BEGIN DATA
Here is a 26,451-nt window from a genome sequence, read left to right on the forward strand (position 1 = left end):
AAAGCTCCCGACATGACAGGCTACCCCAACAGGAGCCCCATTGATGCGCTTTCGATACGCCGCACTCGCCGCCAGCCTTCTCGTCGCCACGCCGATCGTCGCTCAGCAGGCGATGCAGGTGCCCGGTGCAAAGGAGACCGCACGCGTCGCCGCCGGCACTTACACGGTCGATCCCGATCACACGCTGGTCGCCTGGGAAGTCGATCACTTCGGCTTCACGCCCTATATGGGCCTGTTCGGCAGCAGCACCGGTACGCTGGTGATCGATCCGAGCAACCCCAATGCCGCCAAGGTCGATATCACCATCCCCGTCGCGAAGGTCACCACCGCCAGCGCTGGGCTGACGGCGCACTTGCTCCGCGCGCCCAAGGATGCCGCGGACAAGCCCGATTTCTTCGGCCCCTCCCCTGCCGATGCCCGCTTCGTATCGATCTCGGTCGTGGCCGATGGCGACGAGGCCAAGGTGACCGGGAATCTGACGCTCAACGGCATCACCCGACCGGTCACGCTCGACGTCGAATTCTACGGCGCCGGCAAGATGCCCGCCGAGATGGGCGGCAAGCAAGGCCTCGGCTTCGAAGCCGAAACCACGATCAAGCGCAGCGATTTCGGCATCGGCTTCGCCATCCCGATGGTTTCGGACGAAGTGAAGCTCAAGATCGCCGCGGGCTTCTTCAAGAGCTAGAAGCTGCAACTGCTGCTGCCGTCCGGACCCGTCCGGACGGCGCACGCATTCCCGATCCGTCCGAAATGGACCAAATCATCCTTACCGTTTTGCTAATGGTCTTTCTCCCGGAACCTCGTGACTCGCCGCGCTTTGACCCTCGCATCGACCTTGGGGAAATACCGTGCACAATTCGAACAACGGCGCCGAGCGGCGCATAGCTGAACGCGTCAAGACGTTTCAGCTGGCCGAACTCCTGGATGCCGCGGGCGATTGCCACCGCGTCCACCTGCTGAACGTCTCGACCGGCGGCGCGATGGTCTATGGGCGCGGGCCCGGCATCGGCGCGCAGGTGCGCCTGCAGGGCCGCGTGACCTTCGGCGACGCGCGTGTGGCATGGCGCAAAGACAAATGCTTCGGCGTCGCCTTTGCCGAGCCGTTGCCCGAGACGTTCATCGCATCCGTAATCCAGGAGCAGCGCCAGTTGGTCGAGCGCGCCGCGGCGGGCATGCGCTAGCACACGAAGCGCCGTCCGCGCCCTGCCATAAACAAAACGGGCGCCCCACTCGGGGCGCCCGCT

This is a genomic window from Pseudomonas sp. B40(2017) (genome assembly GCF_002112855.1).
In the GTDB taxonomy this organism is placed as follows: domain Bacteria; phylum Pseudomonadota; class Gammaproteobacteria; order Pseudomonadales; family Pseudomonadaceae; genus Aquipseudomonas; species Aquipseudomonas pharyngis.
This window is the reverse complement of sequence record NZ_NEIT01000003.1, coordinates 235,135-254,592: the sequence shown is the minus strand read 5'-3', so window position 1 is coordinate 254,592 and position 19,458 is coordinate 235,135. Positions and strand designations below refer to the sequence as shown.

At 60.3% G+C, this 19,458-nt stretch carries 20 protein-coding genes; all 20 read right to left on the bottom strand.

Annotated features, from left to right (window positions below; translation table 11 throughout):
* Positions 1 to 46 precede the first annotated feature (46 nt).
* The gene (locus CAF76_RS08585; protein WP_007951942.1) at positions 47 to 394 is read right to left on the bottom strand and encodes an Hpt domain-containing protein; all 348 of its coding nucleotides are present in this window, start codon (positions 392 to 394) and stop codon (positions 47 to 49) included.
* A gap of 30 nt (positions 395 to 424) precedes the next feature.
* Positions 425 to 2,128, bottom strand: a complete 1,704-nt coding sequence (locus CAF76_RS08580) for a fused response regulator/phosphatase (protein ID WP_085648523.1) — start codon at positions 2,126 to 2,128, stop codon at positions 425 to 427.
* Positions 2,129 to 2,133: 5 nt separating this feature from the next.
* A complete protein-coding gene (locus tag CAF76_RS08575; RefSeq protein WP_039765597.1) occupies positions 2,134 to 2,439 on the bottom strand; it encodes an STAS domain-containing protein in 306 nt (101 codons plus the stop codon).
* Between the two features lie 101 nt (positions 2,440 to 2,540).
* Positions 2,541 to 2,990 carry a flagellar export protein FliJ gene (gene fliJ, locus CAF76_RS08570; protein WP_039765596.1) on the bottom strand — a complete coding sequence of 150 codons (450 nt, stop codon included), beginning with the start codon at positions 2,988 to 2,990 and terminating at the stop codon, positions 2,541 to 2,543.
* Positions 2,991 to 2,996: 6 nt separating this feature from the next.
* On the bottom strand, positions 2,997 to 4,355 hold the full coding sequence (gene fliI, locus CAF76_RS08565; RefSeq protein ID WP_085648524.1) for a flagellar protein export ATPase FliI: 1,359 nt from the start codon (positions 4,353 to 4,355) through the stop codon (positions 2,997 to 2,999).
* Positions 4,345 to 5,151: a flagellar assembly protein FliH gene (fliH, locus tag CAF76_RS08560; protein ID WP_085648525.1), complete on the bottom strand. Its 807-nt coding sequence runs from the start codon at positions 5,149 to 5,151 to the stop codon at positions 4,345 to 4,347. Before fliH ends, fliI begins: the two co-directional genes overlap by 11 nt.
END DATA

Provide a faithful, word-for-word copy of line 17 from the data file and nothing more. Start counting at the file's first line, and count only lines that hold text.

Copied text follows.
* On the bottom strand, positions 2,997 to 4,355 hold the full coding sequence (gene fliI, locus CAF76_RS08565; RefSeq protein ID WP_085648524.1) for a flagellar protein export ATPase FliI: 1,359 nt from the start codon (positions 4,353 to 4,355) through the stop codon (positions 2,997 to 2,999).